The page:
WASHINGTON, DC - MARCH 22:  House Intelligence Committee Chairman Devin Nunes (R-CA) speaks to reporters after a meeting at the White House March 22, 2017 in Washington, DC. Nunes said that he has seen reports from the U.S. intelligence agencies that show communication from members of President Trump's transition team and the president himself were incidentally collected.  (Photo by Mark Wilson/Getty Images)

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Devin Nunes is the chairman of the House intelligence committee

Despite stepping aside, that means Nunes still can issue subpoenas

CNN  — 

Rep. Devin Nunes, who stepped aside from leading the House intelligence committee’s Russia probe under a cloud of controversy, still is in charge of a key decision: Whether to issue subpoenas to obtain records and testimony central to the investigation.

In a private meeting this week, House intelligence committee members discussed their plans to move ahead with the Russia investigation into meddling in the US election. And the GOP members made clear that the current rules of the committee still apply: That Nunes can issue the subpoenas “upon consultation with” ranking Democrat Adam Schiff or by a vote of the full committee, according to several sources familiar with the matter.

The decision means Nunes still has significant sway to influence the direction of the probe, despite announcing in April that he would still remain chairman of the committee but temporarily step aside from leading the investigation as the House Ethics Committee planned to investigate him for potentially disclosing classified information. Rep. Mike Conaway, a Texas Republican, took his place.

The House panel’s approach differs markedly from the Senate Intelligence Committee, which is also investigating the possibility of collusion between Trump associates and Russian officials during last year’s elections. On Thursday, members of the Senate committee gave their GOP chairman, Richard Burr, and Democratic ranking member, Mark Warner, blanket authority to issue subpoenas as they see fit. The move was intended to speed up a probe that some Senate Democrats had sharply criticized for moving too slowly.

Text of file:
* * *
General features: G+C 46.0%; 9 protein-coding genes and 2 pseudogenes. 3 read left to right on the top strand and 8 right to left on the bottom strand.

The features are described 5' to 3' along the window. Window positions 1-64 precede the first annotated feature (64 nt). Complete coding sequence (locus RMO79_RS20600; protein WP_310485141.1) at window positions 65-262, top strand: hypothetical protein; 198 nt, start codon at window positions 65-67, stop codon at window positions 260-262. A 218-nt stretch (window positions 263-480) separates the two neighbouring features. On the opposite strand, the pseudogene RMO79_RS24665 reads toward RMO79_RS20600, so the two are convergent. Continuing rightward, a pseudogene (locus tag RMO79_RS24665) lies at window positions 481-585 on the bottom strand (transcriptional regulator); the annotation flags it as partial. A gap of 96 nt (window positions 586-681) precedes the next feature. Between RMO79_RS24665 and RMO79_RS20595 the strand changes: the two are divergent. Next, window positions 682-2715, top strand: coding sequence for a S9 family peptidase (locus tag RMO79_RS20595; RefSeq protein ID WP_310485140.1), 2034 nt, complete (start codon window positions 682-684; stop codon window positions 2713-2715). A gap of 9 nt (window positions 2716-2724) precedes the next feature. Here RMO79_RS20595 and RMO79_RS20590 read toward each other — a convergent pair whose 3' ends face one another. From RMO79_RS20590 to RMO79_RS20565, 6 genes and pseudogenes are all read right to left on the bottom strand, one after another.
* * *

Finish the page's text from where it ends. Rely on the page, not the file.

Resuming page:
But this week, members on the House Intelligence Committee were informed that the current standing rules of the committee still apply for issuing subpoenas, sources said, prompting grumbling among some Democratic members who have had more optimism in the leadership of GOP Rep. Mike Conaway of Texas, who is now leading the Russia probe. Nunes’ continued power over subpoenas has spurred some tension with Conaway, a committee source said.

A Nunes spokesman and Conaway spokeswoman did not respond to requests for comment, while a Schiff spokesperson declined to comment.

Nunes’ continued role has also sparked some frustration among some Democrats who see it as a sign that Nunes never fully stepped aside from the Russia investigation, despite the belief that he was recused. Nunes, who was noticeably absent from a Russia hearing with former CIA Director John Brennan this week, has repeatedly declined to talk about any issues related to the intelligence committee or House Russia probe since he became the target of the House Ethics Committee investigation into his handling of classified material.

Nunes first faced controversy in March when he made a sudden trip to the White House to brief President Donald Trump on surveillance he said showed the improper unmasking of individuals and the “incidental collection” of communications related to the Trump transition. He initially did not brief his committee Democrats about the intelligence, and critics suggested that Nunes was trying to provide political cover for Trump’s unsubstantiated charge that former President Barack Obama had him wiretapped during the campaign season. Later, Nunes canceled a high-profile hearing on Russia that could have been politically problematic for the White House.

Yet, he has still been engaged in the probe, including making a trip to review intelligence earlier this month at CIA headquarters in Langley, Virginia.